Grisham was keen to prevent such an embarrassing display from occurring again. Attendees were asked on the “Carry to the Capitol” event page to look “as professional as possible,” and Grisham encouraged demonstrators to be respectful and polite, but “still firm.”
“Show them that we’re a very professional organization and we’re serious and committed to trying to get this legislation passed,” Grisham said.
Stickland is also committed to getting constitutional carry legislation passed, promising that he will offer an amendment on any gun-related bill, “no matter what my colleagues say.”
“We will force the vote,” Stickland said. “And if they have the gall to vote against this bill then we will replace them in the next primary.”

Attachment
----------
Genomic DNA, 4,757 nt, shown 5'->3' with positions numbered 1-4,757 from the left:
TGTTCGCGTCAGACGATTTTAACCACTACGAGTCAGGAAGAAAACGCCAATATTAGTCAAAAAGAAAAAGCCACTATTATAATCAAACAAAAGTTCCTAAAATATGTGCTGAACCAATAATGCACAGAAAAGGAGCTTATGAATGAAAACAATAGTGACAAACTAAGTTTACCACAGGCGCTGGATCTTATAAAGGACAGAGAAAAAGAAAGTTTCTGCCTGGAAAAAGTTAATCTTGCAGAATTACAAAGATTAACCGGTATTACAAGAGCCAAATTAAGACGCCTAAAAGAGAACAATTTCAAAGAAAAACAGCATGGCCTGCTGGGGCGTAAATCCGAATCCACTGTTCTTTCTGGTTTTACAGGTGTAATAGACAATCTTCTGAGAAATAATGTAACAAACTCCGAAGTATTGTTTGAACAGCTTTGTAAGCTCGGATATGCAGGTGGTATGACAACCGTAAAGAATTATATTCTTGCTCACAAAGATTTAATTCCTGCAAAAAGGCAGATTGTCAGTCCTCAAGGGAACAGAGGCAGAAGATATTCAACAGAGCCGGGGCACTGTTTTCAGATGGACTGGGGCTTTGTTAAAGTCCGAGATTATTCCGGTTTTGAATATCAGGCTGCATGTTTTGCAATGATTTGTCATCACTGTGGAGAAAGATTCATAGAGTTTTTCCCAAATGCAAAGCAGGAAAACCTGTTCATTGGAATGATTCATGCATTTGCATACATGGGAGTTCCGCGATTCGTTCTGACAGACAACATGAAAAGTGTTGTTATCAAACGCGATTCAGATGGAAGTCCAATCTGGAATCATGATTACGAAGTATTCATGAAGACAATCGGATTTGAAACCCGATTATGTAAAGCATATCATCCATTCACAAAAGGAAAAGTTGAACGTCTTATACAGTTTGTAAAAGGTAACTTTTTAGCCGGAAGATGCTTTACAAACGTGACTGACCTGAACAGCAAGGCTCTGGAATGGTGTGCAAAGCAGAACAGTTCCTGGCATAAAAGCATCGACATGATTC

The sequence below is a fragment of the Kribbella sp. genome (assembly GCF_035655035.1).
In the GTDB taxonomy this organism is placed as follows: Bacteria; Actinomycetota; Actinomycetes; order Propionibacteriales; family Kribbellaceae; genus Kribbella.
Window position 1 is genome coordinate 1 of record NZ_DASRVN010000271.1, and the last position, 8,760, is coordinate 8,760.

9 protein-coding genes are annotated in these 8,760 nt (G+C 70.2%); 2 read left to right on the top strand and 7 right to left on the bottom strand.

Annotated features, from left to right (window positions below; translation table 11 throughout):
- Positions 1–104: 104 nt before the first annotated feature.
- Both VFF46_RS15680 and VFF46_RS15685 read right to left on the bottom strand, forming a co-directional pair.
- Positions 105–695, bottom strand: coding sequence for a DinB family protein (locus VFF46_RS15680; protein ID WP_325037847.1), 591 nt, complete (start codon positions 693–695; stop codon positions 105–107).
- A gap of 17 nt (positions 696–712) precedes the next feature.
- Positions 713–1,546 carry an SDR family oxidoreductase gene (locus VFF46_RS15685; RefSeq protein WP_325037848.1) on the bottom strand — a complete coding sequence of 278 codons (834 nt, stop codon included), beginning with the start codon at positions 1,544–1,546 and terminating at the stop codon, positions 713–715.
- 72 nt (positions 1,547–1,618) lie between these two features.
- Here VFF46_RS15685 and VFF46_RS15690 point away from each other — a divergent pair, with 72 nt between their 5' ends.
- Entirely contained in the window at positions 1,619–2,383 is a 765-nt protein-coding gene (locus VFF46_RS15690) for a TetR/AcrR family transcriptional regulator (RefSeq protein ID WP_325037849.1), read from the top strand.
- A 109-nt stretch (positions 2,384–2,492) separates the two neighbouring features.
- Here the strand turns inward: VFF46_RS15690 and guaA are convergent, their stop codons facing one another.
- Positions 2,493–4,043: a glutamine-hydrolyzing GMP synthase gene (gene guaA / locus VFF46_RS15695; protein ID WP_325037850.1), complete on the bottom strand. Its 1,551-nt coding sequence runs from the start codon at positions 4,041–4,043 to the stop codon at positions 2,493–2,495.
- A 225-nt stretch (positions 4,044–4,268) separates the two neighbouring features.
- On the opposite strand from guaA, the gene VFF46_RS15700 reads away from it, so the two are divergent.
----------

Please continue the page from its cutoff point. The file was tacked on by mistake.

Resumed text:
Despite an exemption for restrooms and similar facilities, opponents of Plano's equal rights ordinance have disseminated graphics like this one suggesting it would allow men to prey on children in women's restrooms.
The nation’s largest LGBT political advocacy group indicated this week it is unlikely to help defend a nondiscrimination ordinance in Plano due to exemptions affecting the transgender community.
The announcement from the Washington, D.C.-based Human Rights Campaign could amount to a costly setback for supporters of the ordinance, as the organization recently poured hundreds of thousands of dollars into a similar fight in Fayetteville, Arkansas.
Opponents of the ordinance say they turned in petitions Tuesday with over 7,000 signatures—almost double the number needed to force the City Council to overturn the measure or place it on the ballot in May. Plano officials expect to complete the process of verifying the signatures by the end of this month.